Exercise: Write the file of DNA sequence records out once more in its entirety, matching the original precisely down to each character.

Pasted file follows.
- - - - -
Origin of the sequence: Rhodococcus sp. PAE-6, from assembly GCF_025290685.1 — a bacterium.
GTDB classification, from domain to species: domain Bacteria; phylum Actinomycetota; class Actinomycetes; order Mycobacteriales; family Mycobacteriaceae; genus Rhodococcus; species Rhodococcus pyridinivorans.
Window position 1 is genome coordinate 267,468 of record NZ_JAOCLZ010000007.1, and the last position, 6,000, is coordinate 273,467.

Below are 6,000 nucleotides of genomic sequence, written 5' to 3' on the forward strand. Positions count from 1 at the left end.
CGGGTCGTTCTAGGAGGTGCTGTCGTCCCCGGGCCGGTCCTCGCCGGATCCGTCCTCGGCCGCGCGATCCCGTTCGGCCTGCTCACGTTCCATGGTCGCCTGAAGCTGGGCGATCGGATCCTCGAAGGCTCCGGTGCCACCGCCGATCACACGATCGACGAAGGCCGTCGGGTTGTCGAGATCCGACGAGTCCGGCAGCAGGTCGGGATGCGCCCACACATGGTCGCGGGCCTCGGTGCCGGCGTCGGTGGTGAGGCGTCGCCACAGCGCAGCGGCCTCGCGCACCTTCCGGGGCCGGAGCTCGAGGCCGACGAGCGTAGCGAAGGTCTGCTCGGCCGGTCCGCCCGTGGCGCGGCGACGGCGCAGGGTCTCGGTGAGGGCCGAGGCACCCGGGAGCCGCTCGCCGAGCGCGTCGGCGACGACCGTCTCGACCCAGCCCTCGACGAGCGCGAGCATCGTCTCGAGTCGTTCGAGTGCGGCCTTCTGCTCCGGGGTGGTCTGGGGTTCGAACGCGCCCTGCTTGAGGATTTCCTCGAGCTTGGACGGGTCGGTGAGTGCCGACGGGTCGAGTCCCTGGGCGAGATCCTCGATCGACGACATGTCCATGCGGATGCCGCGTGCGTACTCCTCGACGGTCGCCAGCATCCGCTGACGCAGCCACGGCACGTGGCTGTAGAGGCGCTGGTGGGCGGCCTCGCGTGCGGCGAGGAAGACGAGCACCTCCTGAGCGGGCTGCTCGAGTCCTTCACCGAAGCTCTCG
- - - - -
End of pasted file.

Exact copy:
Origin of the sequence: Rhodococcus sp. PAE-6, from assembly GCF_025290685.1 — a bacterium.
GTDB classification, from domain to species: domain Bacteria; phylum Actinomycetota; class Actinomycetes; order Mycobacteriales; family Mycobacteriaceae; genus Rhodococcus; species Rhodococcus pyridinivorans.
Window position 1 is genome coordinate 267,468 of record NZ_JAOCLZ010000007.1, and the last position, 6,000, is coordinate 273,467.

Below are 6,000 nucleotides of genomic sequence, written 5' to 3' on the forward strand. Positions count from 1 at the left end.
CGGGTCGTTCTAGGAGGTGCTGTCGTCCCCGGGCCGGTCCTCGCCGGATCCGTCCTCGGCCGCGCGATCCCGTTCGGCCTGCTCACGTTCCATGGTCGCCTGAAGCTGGGCGATCGGATCCTCGAAGGCTCCGGTGCCACCGCCGATCACACGATCGACGAAGGCCGTCGGGTTGTCGAGATCCGACGAGTCCGGCAGCAGGTCGGGATGCGCCCACACATGGTCGCGGGCCTCGGTGCCGGCGTCGGTGGTGAGGCGTCGCCACAGCGCAGCGGCCTCGCGCACCTTCCGGGGCCGGAGCTCGAGGCCGACGAGCGTAGCGAAGGTCTGCTCGGCCGGTCCGCCCGTGGCGCGGCGACGGCGCAGGGTCTCGGTGAGGGCCGAGGCACCCGGGAGCCGCTCGCCGAGCGCGTCGGCGACGACCGTCTCGACCCAGCCCTCGACGAGCGCGAGCATCGTCTCGAGTCGTTCGAGTGCGGCCTTCTGCTCCGGGGTGGTCTGGGGTTCGAACGCGCCCTGCTTGAGGATTTCCTCGAGCTTGGACGGGTCGGTGAGTGCCGACGGGTCGAGTCCCTGGGCGAGATCCTCGATCGACGACATGTCCATGCGGATGCCGCGTGCGTACTCCTCGACGGTCGCCAGCATCCGCTGACGCAGCCACGGCACGTGGCTGTAGAGGCGCTGGTGGGCGGCCTCGCGTGCGGCGAGGAAGACGAGCACCTCCTGAGCGGGCTGCTCGAGTCCTTCACCGAAGCTCTCG